Wood, D.P. Lettenmaier (Dept. Civil Eng., Univ. Washington,
Seattle WA 98195), 1218-1239. Results argue for representation of
the surface hydrology with two-layer soil models.
"A Multivariate Analysis of Arctic Climate in GCMs,"
D.L. McGinnis (CIRES, Univ. Colorado, Boulder CO 80309), R.G.
Crane, 1240-1250. Shortcomings in four GCMs show a need for
improvements in several areas.
"Snow Hydrology in a General Circulation Model," S.
Marshall (Dept. Geog., Univ. N. Carolina, Charlotte NC 28223),
J.O. Roads, G. Glatzmaier, 1251-1269. Compares atmospheric and
surface hydrologic budgets and the surface energy budget in the
U.S. and Canada.
Two items in J. Geophys. Res., 99(D7), July
"Evaluation of a GCM Cirrus Parameterization Using
Satellite Observations," B.J. Soden (GFDL, POB 308,
Princeton NJ 08542), L.J. Donner, 14,401-14,413.
"A Simple Hydrologically Based Model of Land Surface
Water and Energy Fluxes for General Circulation Models," X.
Liang (Dept. Civil Eng., Univ. Washington, Seattle WA 98195),
D.P. Lettenmaier et al., 14,415-14,428.
"The Significance of Detailed Structure in the
Boundary Layer to Thermal Radiation at the Surface in Climate
Models," W. Zhao (Appl. Res. Corp, NASA-Goddard, Code 913,
Greenbelt MD 20771), W.R. Kuhn, S.R. Drayson, Geophys. Res.
Lett., 21(15), 1631-1634, July 15, 1994.
"Diurnal Temperature Range for a Doubled Carbon
Dioxide Concentration Experiment: Analysis of Possible Physical
Mechanisms," M. Verdecchia (Dip. Fisica, Univ. Studi,
L'Aquila, Italy), G. Visconti et al., ibid., 21(14),
1527-1530, July 1, 1994. (See GCCD, p. 3, July 1994.)
"Radiative Characteristics of the Canadian
Climate Centre Second-Generation General Circulation Model,"
H.W. Barker (Atmos. Environ. Serv., 4905 Dufferin St., Downsview
ON M3H 5T4, Can.), Z. Li, J.-P. Blanchet, J. Clim., 7(7),
1070-1091, July 1994.
"Examination of Tracer Transport in the NCAR
CCM2 by Comparison of CFCL3 Simulations with ALE/GAGE
Observations," D.E. Hartley (Ctr. Global Change Sci., Mass.
Inst. Technol., Cambridge MA 02139), D.L. Williamson et al.,
J. Geophys. Res., 99(D6), 12,885-12,896, June 20, 1994.
"Continental-Scale River Flow in Climate
Models," J.R. Miller (Dept. Marine & Coastal Sci., Cook
College, Rutgers Univ., POB 231, New Brunswick NJ 08903), G.L.
Russell, G. Caliri, J. Clim., 7(6), 914-928, June 1994.
The scheme presented allows water to return to the ocean at the
correct location with proper magnitude and timing.
"Sensitivity Properties of a Biosphere Model
Based on BATS and a Statistical-Dynamical Climate Model," T.
Zhang (Dept. Geol. & Geophys., Yale Univ., POB 6666, New
Haven CT 06511), J. Clim., 7(6), 890-913, June 1994.
Two items from J. Geophys. Res., 99(D5), May
"Comparison of the Land Surface Climatology of the
National Center for Atmospheric Research Community Climate Model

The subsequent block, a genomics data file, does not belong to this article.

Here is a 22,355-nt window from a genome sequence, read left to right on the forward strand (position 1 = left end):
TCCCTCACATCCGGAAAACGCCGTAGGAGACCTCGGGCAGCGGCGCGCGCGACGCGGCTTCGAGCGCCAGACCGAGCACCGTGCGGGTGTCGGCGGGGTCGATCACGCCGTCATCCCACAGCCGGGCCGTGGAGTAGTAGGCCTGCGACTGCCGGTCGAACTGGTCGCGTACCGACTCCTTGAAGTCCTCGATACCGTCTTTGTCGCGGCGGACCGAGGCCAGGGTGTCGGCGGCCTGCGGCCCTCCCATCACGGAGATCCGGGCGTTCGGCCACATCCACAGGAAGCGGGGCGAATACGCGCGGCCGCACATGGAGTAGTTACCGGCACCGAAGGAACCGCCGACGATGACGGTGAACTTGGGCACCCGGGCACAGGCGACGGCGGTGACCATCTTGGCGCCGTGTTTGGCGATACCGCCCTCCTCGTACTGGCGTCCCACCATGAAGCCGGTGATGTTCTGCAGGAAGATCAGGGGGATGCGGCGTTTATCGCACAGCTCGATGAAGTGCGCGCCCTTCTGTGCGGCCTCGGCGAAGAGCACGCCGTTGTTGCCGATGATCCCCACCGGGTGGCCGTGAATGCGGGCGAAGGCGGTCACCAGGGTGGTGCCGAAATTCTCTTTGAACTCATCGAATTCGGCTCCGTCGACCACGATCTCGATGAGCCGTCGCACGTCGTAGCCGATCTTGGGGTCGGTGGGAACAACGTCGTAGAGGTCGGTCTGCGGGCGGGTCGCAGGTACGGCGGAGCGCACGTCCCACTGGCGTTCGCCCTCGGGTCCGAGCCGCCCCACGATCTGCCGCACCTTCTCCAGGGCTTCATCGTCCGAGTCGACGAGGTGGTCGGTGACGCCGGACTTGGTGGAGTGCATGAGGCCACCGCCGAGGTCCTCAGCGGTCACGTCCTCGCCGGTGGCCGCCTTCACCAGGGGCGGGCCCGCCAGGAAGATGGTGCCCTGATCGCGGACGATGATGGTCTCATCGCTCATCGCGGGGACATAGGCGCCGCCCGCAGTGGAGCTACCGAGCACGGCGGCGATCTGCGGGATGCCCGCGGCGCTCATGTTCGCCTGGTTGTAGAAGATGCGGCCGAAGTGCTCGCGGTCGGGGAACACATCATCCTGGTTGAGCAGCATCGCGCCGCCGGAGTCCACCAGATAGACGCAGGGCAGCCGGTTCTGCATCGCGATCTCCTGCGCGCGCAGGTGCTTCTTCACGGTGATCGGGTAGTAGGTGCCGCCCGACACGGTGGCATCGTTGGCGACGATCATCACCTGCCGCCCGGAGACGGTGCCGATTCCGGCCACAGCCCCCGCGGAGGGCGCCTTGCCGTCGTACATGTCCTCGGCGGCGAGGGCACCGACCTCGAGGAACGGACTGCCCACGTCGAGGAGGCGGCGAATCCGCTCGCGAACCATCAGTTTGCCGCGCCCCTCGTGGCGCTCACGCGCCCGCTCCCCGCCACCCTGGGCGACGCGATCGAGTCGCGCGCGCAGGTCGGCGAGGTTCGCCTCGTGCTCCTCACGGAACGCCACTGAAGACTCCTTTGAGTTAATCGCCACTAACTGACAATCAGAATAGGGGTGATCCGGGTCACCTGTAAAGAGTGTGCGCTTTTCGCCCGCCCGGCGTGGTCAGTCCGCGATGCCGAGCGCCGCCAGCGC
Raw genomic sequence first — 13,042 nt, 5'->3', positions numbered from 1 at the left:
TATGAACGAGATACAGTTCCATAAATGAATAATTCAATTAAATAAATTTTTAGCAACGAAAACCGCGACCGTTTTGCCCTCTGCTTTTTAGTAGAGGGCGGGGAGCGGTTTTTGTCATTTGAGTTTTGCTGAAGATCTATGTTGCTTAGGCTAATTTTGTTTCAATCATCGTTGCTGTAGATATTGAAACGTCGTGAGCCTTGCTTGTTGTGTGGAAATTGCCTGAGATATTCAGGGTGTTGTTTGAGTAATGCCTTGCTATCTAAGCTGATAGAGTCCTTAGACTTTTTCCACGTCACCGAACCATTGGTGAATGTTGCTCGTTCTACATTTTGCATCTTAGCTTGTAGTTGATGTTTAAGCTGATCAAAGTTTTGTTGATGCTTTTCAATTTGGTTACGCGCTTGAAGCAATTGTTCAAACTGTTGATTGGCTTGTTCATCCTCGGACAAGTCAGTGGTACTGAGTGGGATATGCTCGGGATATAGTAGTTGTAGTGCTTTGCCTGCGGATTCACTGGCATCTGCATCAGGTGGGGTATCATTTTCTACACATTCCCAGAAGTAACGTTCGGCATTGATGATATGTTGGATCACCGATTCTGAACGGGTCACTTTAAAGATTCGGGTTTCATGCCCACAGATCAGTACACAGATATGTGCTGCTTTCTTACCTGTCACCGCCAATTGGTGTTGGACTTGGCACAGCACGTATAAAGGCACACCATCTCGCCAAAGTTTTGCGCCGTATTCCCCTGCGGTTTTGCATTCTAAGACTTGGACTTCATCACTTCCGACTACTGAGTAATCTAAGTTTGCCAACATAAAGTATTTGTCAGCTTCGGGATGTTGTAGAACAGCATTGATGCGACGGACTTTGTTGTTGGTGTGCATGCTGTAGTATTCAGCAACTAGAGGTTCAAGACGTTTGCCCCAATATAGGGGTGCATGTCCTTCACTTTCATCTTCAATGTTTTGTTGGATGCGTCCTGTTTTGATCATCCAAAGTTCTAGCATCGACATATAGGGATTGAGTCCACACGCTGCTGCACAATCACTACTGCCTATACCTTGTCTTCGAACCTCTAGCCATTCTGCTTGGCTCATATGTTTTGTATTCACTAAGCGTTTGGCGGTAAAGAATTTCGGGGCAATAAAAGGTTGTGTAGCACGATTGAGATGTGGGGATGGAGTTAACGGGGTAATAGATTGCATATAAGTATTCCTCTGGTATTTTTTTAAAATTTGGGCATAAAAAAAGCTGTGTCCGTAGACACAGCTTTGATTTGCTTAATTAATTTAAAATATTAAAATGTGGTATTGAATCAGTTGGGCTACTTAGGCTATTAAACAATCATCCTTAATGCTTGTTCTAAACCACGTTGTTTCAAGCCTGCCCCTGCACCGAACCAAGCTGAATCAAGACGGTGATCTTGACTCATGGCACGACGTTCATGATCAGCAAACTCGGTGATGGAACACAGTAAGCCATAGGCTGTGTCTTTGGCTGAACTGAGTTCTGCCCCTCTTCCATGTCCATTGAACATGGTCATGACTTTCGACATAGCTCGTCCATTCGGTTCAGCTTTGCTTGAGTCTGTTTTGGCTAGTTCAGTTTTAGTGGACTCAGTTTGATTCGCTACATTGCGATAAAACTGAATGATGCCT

2 at R15 and T42 Resolutions," G.B. Bonan (NCAR, POB 3000,
Boulder CO 80307), 10,357-10,364.
"The Interrelationship Between Temperature Changes in the
Free Atmosphere Microwave Sounding Unit and Sea Surface
Temperature Changes in a 10-Year Atmospheric Model
Intercomparison Project Climate Simulation," J.S. Boyle
(PCMDI, Lawrence-Livermore Natl. Lab., L-264, POB 808, Livermore
CA 94550), 10,365-10,375.
"Simulation of Streamflow in a Macroscale
Watershed Using General Circulation Model Data," G.W. Kite
(Natl. Hydrol. Res. Inst., 11 Innovation Blvd., Saskatoon SK S7N
3H5, Can.), A. Dalton, K. Dion, Water Resour. Res., 30(5),
1547-1559, May 1994.
"Carbon Uptake Experiments with a
Zonally-Averaged Global Ocean Circulation Model," T.F.
Stocker (Phys. Inst., Univ. Bern, 3012 Bern, Switz.), W.S.
Broecker, Tellus, 46B(2), 103-122, Apr. 1994.
"A One-Dimensional Study of Possible Cirrus
Cloud Feedbacks," A. Sinha (Dept. Meteor., Univ. Reading, 2
Earley Gate, Whiteknights, Reading RG6 2AU, UK), K.P. Shine,
J. Clim., 7(1), 158-173, Jan. 1994. Results imply that models
with coarse vertical resolution may not properly represent cirrus
Two items from Global Biogeochem. Cycles,
7(2), June 1993:
"Ecosystem Behavior at Bermuda Station "S" and
Ocean Weather Station "India": A General Circulation
Model and Observational Analysis," M.J.R. Fasham (Chilworth
Res. Ctr., Southampton SO1 7NS, UK), J.L. Sarmiento et al.,
"A Seasonal Three-Dimensional Ecosystem Model of Nitrogen
Cycling in the North Atlantic Euphotic Zone," J.L. Sarmiento
(Prog. Atmos. & Ocean. Sci., Princeton Univ., Princeton NJ
08540), R.D. Slater et al., 417-450.
"Chemistry of the 1991-1992 Stratospheric
Winter: Three-Dimensional Model Simulations," F. Lefèvre
(Ctr. Natl. Res. Meteor., F-31057 Toulouse, France), G.P.
Brasseur et al., J. Geophys. Res., 99(D4), 8183-8195, Apr.
20, 1994. (See GCCD, p. 9, July 1994.)
Guide to Publishers
Index of Abbreviations